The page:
Givenchy pronounced ‘Zhee-vawn-shee’


Givenchy is a high-end French fashion and perfume house. It’s pronounced ‘Zhee-VAWN-shee’ not ‘Giv-en-chee’ or ‘Jiv-en-chee’. Founded in 1952 by French aristocrat and fashion designer Hubert de Givenchy. The v-e-n in the name is pronounced ‘vawn’. The n is not really articulated. The vowel sound before it is nasalised. ‘Vawn’. Givenchy achieved fame in the world of haute couture with his very first collection—which was lauded by Vogue.

‘Haute couture’ means high fashion in French. The h is silent and the t is soft in French—so it’s ‘oat’ couture, not ‘hot’ couture. Also, you don’t pronounce the last letters of most words as per French rules, but you do pronounce the penultimate ones. For haute couture that would be t and r respectively. The sound of the r in French is somewhere between the r and h of English. Or you could think of it as a softer version of the ‘kha’ sound in Urdu—like in ‘khair’ or ‘khabar’.

Now, you’re ready to indulge in haute couture by Givenchy.  

Lamborghini pronounced ‘Lambor-GEE-nee’


I hear it being pronounced as Lam-BOR-ginee. But it’s Lambor-GEE-nee. It’s an Italian brand and that’s how Italians say it: ‘Lambor-GEE-nee’. It’s named after its founder, Ferruccio Lamborghini. Note that the stress is on the second-last syllable—‘GEE’. Lambor-GEE-nee. Of course, if you can afford a luxury sports car by Lamborghini, you can pronounce it any way you please!

Adobe pronounced ‘Uh-doe-bee’


It’s not ‘Ad-obe’, but ‘Uh-doe-bee’. The English word adobe refers to a brick of sun-dried earth and straw that is used to build houses in certain places. The word came into English from Arabic via Spanish. Of course, today Adobe is better known as the name of the American multinational computer software company that makes, among other things, the famous Adobe Photoshop software.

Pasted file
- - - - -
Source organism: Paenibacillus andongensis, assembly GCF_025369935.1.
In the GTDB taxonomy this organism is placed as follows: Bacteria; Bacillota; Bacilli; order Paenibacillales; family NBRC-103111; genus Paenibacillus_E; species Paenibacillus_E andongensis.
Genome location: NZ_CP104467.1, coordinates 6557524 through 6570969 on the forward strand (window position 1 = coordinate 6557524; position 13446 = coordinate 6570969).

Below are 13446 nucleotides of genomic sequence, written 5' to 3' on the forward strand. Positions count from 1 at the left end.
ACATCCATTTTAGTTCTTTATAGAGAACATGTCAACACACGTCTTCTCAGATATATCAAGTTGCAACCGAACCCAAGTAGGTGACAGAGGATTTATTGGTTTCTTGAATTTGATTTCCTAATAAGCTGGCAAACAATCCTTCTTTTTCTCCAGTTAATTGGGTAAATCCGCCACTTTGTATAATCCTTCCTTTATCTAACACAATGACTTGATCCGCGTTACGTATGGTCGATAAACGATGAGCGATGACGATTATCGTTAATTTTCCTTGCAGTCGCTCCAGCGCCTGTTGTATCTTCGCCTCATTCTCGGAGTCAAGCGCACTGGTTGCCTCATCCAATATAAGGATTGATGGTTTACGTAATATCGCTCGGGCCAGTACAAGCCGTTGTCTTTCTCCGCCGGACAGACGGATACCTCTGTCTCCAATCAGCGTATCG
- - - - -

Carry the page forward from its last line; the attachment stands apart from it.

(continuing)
Ikea pronounced ‘I-KEE-ah’


I say ‘I-KEE-ah’. Everyone I know says ‘I-KEE-ah’. The Indian ads and the American ones say ‘I-KEE-ah’. But interestingly, the UK ads say ‘Ee-KAY-ah’, which is closer to the Swedish pronunciation. So if we want to say it the authentic Swedish way we can say ‘Ee-KAY-ah’. Or we can say it like the American and Indian ads: ‘I-KEE-ah’. I’m going to stick with ‘I-KEE-ah’—except when I’m in Scandinavia.

Zomato pronounced ‘Zo-mah-to’


‘You like potayto and I like potahto

You like tomayto and I like tomahto

Potayto, potahto, tomayto, tomahto.

Let’s call the whole thing off'


Remember the old song from the Fred Astaire-Ginger Rogers musical Shall We Dance?

We might face a similar quandary with the brand name ‘Zo-mah-to’. Or is it Zo-may-to? Or Zo-mat-oh?

Well, Zomato is an Indian multinational and I’ve heard its Indian founders pronounce it as ‘Zo-mah-to’. So that’s the right pronunciation. We’ll let Fred and Ginger keep on arguing about tomayto and tomahto. But we’ll say ‘Zomahto’.

So we covered ten brand names. And how to say them right. I hope you enjoyed the video.

The English Nut is the alter ego of Sumanto Chattopadhyay, chairman and chief creative officer, 82.5 Communications, Ogilvy Group. He is an international award-winning creative director, writer, actor and all-round creative guy. Follow The English Nut: on Instagram, YouTube, Facebook and Twitter.